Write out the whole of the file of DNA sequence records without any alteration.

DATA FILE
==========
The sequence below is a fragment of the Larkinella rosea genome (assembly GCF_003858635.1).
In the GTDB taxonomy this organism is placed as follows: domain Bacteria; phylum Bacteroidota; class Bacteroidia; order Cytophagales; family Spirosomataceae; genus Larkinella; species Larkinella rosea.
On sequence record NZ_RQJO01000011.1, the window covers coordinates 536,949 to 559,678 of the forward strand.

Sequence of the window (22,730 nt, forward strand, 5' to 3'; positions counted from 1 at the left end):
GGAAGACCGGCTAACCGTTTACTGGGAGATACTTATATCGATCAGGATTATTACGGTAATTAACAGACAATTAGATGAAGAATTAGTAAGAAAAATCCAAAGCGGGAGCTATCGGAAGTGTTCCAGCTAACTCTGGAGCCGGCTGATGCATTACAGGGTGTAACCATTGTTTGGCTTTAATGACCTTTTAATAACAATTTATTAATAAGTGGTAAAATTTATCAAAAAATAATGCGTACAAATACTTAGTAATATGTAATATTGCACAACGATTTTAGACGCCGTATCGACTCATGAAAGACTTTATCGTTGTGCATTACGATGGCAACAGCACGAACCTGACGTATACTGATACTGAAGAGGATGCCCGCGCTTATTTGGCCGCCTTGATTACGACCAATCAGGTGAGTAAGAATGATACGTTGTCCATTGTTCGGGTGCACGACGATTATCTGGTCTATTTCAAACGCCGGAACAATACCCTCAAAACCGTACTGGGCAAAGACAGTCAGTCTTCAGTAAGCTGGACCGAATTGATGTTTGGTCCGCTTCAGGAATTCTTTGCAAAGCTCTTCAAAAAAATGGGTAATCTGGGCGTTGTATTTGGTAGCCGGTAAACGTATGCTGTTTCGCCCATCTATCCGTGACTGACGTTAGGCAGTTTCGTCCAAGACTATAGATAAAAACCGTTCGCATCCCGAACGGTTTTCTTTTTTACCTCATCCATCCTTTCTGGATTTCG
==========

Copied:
The sequence below is a fragment of the Larkinella rosea genome (assembly GCF_003858635.1).
In the GTDB taxonomy this organism is placed as follows: domain Bacteria; phylum Bacteroidota; class Bacteroidia; order Cytophagales; family Spirosomataceae; genus Larkinella; species Larkinella rosea.
On sequence record NZ_RQJO01000011.1, the window covers coordinates 536,949 to 559,678 of the forward strand.

Sequence of the window (22,730 nt, forward strand, 5' to 3'; positions counted from 1 at the left end):
GGAAGACCGGCTAACCGTTTACTGGGAGATACTTATATCGATCAGGATTATTACGGTAATTAACAGACAATTAGATGAAGAATTAGTAAGAAAAATCCAAAGCGGGAGCTATCGGAAGTGTTCCAGCTAACTCTGGAGCCGGCTGATGCATTACAGGGTGTAACCATTGTTTGGCTTTAATGACCTTTTAATAACAATTTATTAATAAGTGGTAAAATTTATCAAAAAATAATGCGTACAAATACTTAGTAATATGTAATATTGCACAACGATTTTAGACGCCGTATCGACTCATGAAAGACTTTATCGTTGTGCATTACGATGGCAACAGCACGAACCTGACGTATACTGATACTGAAGAGGATGCCCGCGCTTATTTGGCCGCCTTGATTACGACCAATCAGGTGAGTAAGAATGATACGTTGTCCATTGTTCGGGTGCACGACGATTATCTGGTCTATTTCAAACGCCGGAACAATACCCTCAAAACCGTACTGGGCAAAGACAGTCAGTCTTCAGTAAGCTGGACCGAATTGATGTTTGGTCCGCTTCAGGAATTCTTTGCAAAGCTCTTCAAAAAAATGGGTAATCTGGGCGTTGTATTTGGTAGCCGGTAAACGTATGCTGTTTCGCCCATCTATCCGTGACTGACGTTAGGCAGTTTCGTCCAAGACTATAGATAAAAACCGTTCGCATCCCGAACGGTTTTCTTTTTTACCTCATCCATCCTTTCTGGATTTCG